Let’s Encrypt wildcard certificates without DNS API

For a long time, I wanted to use a Let’s Encrypt (LE) wildcard certificate for *.jay2k1.com, but my domain and DNS provider does not offer a DNS API, and I did not want to manually change a DNS TXT record every 2-3 months. So I kept using a single certificate that contained all my subdomains. Until I found a solution to this problem.

The solution

Enter Agnos. The idea is brilliantly simple:

  • Usually, when you request a wildcard certificate with your ACME client, LE requires a challenge string be set as DNS TXT┬árecord at _acme-challenge.domain.tld. You can either do this by hand or have your ACME client do it via DNS API of your DNS provider.
  • Instead, to use Agnos, you create an NS record called _acme-challenge.domain.tld pointing to e.g. yourserver.yourdomain.com (and if you don’t yet have one, an A or AAAA record for that, pointing to the IP of your server).
  • You configure your wildcard domain and LE account in the Agnos config file
  • When you run Agnos, it will request the certificate from LE, LE will check _acme-challenge.domain.tld, see the NS entry and subsequently ask your server for this TXT record. Agnos has a small built-in DNS server listening to this exact query, and it will answer LE’s request. And boom, Agnos receives the certificate and places it in a location you can specify in the config file.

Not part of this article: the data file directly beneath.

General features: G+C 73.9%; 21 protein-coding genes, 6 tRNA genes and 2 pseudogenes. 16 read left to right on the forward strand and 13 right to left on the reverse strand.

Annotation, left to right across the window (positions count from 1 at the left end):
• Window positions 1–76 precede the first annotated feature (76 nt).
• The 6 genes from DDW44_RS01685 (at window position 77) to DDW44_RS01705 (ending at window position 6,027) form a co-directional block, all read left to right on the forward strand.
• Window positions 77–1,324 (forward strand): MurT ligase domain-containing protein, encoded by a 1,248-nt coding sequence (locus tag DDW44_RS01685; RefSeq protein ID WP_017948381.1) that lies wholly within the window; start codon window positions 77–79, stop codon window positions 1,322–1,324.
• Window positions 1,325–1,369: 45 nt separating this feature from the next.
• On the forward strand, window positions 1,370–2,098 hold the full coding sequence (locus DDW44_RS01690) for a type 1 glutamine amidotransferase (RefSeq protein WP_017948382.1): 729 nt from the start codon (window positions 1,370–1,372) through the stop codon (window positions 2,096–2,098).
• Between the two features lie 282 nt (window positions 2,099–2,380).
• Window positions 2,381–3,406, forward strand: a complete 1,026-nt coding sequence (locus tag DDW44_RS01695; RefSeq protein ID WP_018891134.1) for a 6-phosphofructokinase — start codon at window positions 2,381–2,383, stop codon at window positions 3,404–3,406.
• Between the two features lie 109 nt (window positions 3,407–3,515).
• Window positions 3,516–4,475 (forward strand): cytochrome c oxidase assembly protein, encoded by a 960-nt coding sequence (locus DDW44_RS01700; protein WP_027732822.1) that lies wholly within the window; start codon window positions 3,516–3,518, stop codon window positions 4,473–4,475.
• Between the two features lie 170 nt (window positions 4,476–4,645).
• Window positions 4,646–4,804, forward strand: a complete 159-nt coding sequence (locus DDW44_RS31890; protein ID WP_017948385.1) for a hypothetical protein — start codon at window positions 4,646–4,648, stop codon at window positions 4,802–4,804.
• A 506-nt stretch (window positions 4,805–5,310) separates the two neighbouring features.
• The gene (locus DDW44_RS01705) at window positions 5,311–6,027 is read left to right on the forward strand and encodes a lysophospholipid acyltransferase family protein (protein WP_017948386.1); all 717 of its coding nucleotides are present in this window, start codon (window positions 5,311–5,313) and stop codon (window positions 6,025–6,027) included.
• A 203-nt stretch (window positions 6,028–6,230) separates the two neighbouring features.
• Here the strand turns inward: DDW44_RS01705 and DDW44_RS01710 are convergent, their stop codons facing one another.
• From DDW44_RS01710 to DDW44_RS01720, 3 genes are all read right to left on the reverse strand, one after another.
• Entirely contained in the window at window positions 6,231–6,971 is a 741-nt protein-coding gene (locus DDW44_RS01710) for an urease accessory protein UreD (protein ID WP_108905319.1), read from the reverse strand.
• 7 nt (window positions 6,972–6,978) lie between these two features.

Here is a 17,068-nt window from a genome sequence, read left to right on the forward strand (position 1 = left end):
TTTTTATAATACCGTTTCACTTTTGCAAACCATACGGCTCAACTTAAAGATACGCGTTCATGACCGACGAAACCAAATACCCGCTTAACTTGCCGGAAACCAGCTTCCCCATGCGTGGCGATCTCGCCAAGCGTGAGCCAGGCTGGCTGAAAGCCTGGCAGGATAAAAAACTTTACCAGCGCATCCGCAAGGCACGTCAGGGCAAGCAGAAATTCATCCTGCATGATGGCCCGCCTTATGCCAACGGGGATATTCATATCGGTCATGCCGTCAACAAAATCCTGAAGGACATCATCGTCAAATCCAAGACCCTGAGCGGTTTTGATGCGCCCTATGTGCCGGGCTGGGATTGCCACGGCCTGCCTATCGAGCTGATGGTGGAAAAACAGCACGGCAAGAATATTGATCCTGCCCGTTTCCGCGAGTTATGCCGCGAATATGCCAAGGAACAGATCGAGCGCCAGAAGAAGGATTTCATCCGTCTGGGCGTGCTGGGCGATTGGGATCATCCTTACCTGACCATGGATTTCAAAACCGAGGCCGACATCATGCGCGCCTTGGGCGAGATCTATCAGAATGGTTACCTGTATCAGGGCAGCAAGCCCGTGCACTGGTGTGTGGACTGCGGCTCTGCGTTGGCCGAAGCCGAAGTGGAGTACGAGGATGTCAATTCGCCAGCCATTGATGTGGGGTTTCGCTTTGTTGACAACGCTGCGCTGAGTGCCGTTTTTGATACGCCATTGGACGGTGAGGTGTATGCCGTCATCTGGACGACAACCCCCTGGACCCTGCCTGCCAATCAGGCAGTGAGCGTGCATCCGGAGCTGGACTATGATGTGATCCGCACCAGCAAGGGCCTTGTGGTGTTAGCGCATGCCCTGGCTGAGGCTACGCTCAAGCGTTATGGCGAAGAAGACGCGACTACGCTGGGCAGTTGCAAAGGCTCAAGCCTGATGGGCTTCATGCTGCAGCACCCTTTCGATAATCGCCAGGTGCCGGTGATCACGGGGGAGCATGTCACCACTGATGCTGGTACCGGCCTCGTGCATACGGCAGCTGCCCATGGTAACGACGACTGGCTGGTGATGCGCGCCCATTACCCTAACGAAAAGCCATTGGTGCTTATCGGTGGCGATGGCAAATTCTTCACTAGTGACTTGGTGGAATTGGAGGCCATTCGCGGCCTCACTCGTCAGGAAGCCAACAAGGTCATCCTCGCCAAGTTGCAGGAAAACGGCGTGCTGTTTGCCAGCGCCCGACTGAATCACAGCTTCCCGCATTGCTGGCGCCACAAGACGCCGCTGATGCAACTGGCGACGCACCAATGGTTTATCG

Of course, you need to have a server (with root access) and open port 53 in your server’s firewall for this to be possible. Agnos itself does not need to be run as root, you can run setcap 'cap_net_bind_service=+ep' agnos to allow it to bind to port 53 when run from an unprivileged user.

Now all you need to do is to create a cron job that runs agnos every so often, e.g. for twice per day with a random delay of up to 12 hours:

0 */12 * * * youruser test -x /opt/agnos/agnos && perl -e 'sleep int(rand(43200))' && /opt/agnos/agnos /opt/agnos/config.toml --no-staging && systemctl reload apache2

Just change the user name and – if necessary – the webserver reload command.

You do not need a DNS API, you do not need to store DNS API credentials on your server, and you do not need to worry about TTLs or propagation times.

Using an existing LE account

Agnos can be run with your existing account that you already use with, say, certbot. I found that my account’s email address is stored in /etc/letsencrypt/accounts/acme-v02.api.letsencrypt.org/directory/<uid>/regr.json and my private key in /etc/letsencrypt/accounts/acme-v02.api.letsencrypt.org/directory/<uid>/private_key.json. I had to transform that JSON key into a different format for it to work using the instructions here to do it with python.

Leave a Reply

Your email address will not be published. Required fields are marked *